You’re behind schedule on a major event. Each tick of the clock increases your stress level. That knot forms in your stomach. The wave of impending doom washes over you. Sound familiar?
Let’s tell it like it is: running low on time when you need it most is universally stressful. But, for events, a lack of time can seriously call into question whether the show will go on –– or not. For event professionals, not having enough time to plan and execute produces a kind of agony that’s as panic-inducing, as it is spirit-crushing.
Preserving our collective wellbeing should be paramount. So, why not avoid these not-so-enjoyable time crunches and emotions altogether? With that in mind, let’s talk lead time.
How far in advance should you start planning your event?
This is the question that can make all the difference. Whenever possible, give yourself the gift of more time rather than less. Having enough time to produce the caliber of event you want to put on can make or break the entire experience –– and dictate whether planning your event feels like a fulfilling, organized, step-by-step exercise, or a chaotic rollercoaster ride.
Assuming we’re aiming for the former sanity-saving scenario, when should you start planning your next event? The timing of your first steps varies based on the size and scale of your event. Makes sense, right? You’d probably need less time to train for a 5-kilometer race than you would to compete in a triathlon, for example. This concept holds true for events, which require intensive preparation (ideally minus the cardio, unless, of course, that’s your thing).
Use the below timeline to get an idea of when to begin the planning process for your next virtual, in-person, or hybrid event:
You know your events best, so think of what’s outlined above as a guidepost, not a set of hard-and-fast rules. Be sure to add some extra cushion to your event timeline when your experience is complex –– even if your attendee count isn’t high. Here are a few examples of when you might need that extra buffer time:
- When you’re planning immersive, shared, or hybrid event experiences for two geographically distinct audiences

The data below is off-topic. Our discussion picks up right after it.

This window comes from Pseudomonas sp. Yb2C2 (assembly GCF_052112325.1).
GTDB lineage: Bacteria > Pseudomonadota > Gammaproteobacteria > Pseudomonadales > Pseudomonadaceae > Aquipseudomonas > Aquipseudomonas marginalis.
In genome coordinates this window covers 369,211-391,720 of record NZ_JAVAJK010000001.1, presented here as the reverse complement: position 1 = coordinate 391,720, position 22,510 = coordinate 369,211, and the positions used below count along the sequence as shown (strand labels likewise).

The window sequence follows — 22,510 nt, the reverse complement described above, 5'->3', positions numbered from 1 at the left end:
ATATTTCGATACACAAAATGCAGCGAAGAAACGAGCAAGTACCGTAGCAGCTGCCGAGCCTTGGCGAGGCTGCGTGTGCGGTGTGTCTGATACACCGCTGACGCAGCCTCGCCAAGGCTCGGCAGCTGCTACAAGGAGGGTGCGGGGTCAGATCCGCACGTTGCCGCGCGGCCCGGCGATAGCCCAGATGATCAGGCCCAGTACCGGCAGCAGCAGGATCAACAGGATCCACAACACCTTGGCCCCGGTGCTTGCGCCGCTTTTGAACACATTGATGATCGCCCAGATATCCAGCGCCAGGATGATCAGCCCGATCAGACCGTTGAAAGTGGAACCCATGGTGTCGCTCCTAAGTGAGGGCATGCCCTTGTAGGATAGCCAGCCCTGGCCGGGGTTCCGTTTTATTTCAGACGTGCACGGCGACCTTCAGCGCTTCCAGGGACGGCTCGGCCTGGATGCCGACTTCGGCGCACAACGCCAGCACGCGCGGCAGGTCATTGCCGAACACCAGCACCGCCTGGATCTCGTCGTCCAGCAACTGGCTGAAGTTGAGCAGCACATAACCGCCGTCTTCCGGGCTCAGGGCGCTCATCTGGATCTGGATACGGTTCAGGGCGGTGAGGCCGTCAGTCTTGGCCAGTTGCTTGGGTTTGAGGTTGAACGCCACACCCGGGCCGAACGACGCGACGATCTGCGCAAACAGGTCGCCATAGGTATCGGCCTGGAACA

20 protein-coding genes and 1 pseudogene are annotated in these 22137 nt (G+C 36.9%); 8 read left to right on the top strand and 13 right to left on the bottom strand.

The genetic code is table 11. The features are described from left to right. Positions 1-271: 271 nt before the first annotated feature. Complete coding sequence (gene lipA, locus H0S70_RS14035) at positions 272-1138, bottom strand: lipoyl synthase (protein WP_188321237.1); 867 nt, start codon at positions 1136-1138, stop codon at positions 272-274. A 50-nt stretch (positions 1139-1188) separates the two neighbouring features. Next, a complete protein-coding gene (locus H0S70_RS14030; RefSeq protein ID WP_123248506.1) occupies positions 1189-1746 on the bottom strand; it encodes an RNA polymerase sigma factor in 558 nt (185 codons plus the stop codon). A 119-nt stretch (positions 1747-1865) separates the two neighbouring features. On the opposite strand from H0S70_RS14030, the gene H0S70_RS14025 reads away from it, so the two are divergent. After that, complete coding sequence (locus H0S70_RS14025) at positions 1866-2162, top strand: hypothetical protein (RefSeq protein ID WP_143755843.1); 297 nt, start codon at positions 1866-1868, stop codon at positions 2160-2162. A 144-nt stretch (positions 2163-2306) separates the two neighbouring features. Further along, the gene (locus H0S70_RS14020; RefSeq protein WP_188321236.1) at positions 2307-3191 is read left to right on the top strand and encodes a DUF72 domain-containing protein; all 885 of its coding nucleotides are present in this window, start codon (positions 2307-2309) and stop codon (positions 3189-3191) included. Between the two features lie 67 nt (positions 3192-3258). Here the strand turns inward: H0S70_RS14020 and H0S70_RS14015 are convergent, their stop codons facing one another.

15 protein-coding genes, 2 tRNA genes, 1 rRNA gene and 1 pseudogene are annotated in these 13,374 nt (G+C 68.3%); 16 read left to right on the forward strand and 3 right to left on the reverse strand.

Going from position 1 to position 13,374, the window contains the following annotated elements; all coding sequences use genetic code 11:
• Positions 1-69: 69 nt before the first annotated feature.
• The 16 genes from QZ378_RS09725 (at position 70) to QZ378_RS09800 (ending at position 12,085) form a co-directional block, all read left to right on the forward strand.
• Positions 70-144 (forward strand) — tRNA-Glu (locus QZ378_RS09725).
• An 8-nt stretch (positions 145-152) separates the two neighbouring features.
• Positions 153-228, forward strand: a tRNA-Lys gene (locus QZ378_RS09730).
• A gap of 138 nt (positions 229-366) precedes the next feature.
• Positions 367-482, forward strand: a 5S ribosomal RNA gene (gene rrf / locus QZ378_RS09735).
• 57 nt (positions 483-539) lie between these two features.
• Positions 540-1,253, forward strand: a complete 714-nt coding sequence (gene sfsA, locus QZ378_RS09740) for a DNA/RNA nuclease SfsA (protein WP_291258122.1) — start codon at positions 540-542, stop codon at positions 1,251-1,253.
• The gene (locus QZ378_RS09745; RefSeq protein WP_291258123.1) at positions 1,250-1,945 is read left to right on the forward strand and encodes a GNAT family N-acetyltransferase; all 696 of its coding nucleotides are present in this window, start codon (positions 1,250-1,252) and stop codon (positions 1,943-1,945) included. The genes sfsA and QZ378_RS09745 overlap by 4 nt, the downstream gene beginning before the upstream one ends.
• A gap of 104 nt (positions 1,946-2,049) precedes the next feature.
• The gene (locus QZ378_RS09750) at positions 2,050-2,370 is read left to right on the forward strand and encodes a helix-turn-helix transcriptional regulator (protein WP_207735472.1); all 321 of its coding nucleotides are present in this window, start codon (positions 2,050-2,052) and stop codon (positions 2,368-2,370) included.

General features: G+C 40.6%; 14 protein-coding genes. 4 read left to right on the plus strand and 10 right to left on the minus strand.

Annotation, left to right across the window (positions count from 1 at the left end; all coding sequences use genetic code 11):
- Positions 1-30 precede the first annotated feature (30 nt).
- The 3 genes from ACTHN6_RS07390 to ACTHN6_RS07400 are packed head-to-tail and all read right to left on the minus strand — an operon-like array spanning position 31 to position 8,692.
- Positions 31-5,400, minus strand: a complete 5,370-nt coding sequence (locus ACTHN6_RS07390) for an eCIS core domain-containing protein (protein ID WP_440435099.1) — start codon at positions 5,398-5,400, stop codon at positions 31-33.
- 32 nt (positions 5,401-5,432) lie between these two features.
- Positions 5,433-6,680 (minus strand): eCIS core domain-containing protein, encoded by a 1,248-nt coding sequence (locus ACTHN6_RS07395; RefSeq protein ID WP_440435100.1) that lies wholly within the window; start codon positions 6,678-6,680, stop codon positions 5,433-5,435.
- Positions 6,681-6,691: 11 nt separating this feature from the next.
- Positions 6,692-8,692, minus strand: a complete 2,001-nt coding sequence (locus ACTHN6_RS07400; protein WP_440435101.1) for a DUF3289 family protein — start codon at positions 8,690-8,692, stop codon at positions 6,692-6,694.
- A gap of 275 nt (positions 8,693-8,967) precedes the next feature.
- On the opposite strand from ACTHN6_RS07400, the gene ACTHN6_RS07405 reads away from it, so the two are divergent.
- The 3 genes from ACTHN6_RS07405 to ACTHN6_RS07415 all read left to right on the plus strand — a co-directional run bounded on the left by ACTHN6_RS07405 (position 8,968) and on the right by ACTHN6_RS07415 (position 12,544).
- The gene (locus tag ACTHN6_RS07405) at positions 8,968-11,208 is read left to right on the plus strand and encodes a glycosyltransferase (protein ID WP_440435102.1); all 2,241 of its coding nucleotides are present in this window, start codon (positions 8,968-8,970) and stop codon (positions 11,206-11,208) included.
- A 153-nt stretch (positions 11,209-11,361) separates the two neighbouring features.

- For extra logistical efforts that are commonplace when planning an in-person event
- When you’re part of an organization that requires legal review, corporate communications, as well as time for internal procurement processes and contract approvals
Beat the clock by breaking down the event planning timeline
Before we dive into the full breakdown, let’s discuss two things you’ll need to get started: an event brief and budget.
Your event brief serves as a decision-making guide for your event. It outlines how the shared experience you build will create value for attendees and what success looks like based on the event’s purpose, goals, and audience. So, you’ll want this in hand before diving in.
In conjunction with your brief, your event budget provides guardrails: Do you have the dollars to pull off your event? Will you offer paid tickets? Will sponsors help offset costs? How will this determine what you will or won’t be able to include in your event?
Your brief and budget should reflect and support each other. You wouldn’t outline a brief for an event you didn’t think you had the dollars to pull off. And, vice versa: you wouldn’t create a budget that’s based on an event you’d deem unfeasible to plan, right?
Once you have your event brief and budget in place, here are a few steps that can help you manage your lead time –– and make sure you have enough of it:
Step 1: Identify the date of your event and work backwards
Identifying your event’s date is the very first thing you’ll want to tackle. Sounds pretty easy and straightforward, right? Of course, choosing a date isn’t a difficult task in and of itself. But, it does entail a bit of thoughtful deliberation to get it right. Your show’s date can make or break its success. Consider these factors when selecting an event date:
- Resources required to press go: Put out feelers internally to see if your colleagues will be able to play their part in bringing your event to life. Ask yourself (and your co-workers): Are there any other big marketing campaigns happening on the date(s) you’re targeting? Any large-scale organizational efforts that might conflict with your timing? Will your executives be available to speak and/or participate, if desired, at this time?
- Seasonality and slumps in attendance: Be on the look out for holidays. While we all love some festive action, planning an event that coincides with a holiday can drastically reduce attendance for –– and, in turn, really put a damper on –– the shared experience you’re looking to create. Similarly, think: seasonality. Consider seasonality not in terms of when your favorite coffee drink might be available, but instead in relation to when the bulk of your intended audience is likely to be available. Do your event dates fall over a school break, for example, when many folks might be focused on taking care of their kids? Or do they align with a particularly heavy travel time when people might be headed for the beach to sip on piña coladas?
- Caution, competing events ahead: Make sure your show doesn’t end up at the bottom of the barrel, or inadvertently overshadowed. Get friendly with Google (who isn’t these days?), and do some research to make sure there aren’t any overlapping large events or other similar events that will attract the same audience you’re hoping to attract.